We got big. Really big. I believe Stack Exchange is now large enough to be a reasonably valid form of public identity on the internet. And like everything else we (attempt) to do, we endeavor mightily to do identity in a way that makes the internet better, not worse.
That’s why our login implementation is already built on two excellent open source projects …
… and we are open sourcing our OpenID provider implementation, for your public code review and forking pleasure, at StackID.
Again, I urge caution here: just because you can be an identity provider doesn’t mean you should be one, any more than it’s a good idea for me to decide to break off from the State of California and suddenly form the People’s Republic of Atwoodistan.
If you’re happy logging in with your current Facebook, Gmail, Yahoo, AOL, or MyOpenID credentials, fantastic! Stick with it. Whatever works for you works for us. We strongly support and encourage public, reusable forms of identity for login on the internet by being generous in what we accept first and foremost. And so should you! If I want to log in to your site using OpenID or OAuth 2.0 — let me.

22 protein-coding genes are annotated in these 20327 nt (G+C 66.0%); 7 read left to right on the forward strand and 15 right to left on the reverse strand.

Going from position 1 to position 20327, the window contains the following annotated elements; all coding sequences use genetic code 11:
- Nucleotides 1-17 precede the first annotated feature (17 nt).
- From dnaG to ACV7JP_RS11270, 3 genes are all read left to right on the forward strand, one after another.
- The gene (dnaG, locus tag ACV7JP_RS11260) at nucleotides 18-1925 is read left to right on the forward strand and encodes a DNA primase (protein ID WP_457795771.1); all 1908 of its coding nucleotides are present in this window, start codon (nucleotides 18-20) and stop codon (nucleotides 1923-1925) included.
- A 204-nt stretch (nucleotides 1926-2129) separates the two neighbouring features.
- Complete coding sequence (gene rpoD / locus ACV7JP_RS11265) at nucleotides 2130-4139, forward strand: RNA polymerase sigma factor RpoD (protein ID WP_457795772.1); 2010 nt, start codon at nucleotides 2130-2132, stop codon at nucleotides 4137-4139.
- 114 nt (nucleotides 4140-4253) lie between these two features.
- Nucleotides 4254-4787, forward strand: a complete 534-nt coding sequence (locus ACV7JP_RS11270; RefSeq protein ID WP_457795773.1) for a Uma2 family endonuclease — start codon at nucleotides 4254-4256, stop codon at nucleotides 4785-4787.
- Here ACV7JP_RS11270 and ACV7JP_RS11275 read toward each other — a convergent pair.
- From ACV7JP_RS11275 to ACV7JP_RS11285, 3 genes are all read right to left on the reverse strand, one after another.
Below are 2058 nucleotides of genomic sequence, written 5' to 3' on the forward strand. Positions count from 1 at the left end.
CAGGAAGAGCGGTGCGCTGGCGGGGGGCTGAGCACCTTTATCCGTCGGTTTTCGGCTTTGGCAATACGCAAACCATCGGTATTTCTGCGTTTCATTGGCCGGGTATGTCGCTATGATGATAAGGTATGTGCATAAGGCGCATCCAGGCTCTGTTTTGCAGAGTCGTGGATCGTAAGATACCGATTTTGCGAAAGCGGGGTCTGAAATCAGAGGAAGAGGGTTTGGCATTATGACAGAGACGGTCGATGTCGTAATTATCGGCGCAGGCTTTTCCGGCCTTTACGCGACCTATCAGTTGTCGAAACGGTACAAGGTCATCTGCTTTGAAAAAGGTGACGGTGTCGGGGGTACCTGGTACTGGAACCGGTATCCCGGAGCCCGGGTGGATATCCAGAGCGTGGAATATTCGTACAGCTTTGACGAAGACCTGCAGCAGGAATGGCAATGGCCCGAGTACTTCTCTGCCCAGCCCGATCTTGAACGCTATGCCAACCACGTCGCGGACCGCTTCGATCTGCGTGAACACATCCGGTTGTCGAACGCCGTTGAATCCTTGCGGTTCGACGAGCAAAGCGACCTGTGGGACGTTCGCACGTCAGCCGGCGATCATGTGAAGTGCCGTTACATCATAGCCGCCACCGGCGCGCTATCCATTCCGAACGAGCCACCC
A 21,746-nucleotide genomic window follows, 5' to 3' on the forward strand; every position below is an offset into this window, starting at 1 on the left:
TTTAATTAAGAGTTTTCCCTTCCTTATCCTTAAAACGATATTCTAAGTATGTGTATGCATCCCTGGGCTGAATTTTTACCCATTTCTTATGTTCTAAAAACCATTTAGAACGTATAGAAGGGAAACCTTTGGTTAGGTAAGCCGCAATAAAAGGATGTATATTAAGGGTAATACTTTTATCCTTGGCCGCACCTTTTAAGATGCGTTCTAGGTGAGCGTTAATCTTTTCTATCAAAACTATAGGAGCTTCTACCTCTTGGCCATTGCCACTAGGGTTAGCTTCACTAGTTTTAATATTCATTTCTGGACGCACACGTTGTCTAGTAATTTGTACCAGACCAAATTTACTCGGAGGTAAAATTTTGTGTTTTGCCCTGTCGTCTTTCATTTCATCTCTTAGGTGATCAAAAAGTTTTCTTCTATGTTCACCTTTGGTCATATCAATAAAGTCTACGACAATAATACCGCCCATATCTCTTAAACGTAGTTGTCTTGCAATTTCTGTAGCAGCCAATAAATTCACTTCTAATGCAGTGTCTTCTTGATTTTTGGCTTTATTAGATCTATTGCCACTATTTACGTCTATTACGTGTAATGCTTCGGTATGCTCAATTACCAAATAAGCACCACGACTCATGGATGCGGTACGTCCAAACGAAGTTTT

Back in January we rebooted our search implementation, replacing it with Lucene.Net. We’ve been quite happy with the results, which are faster, more relevant, and … perhaps not Google quality, but certainly getting closer to the realm of Googlesque.
We are also big fans of the Lucene.Net project, which has had some rocky times of late. I asked the core contributors to the Lucene.Net project what we could do to help, and Troy Howard came up with something interesting:
We’d love to take advantage of your offer for help. I’ve been trying to think of the most awesome thing that Stack Overflow could do for us, and I think I’ve finally found it.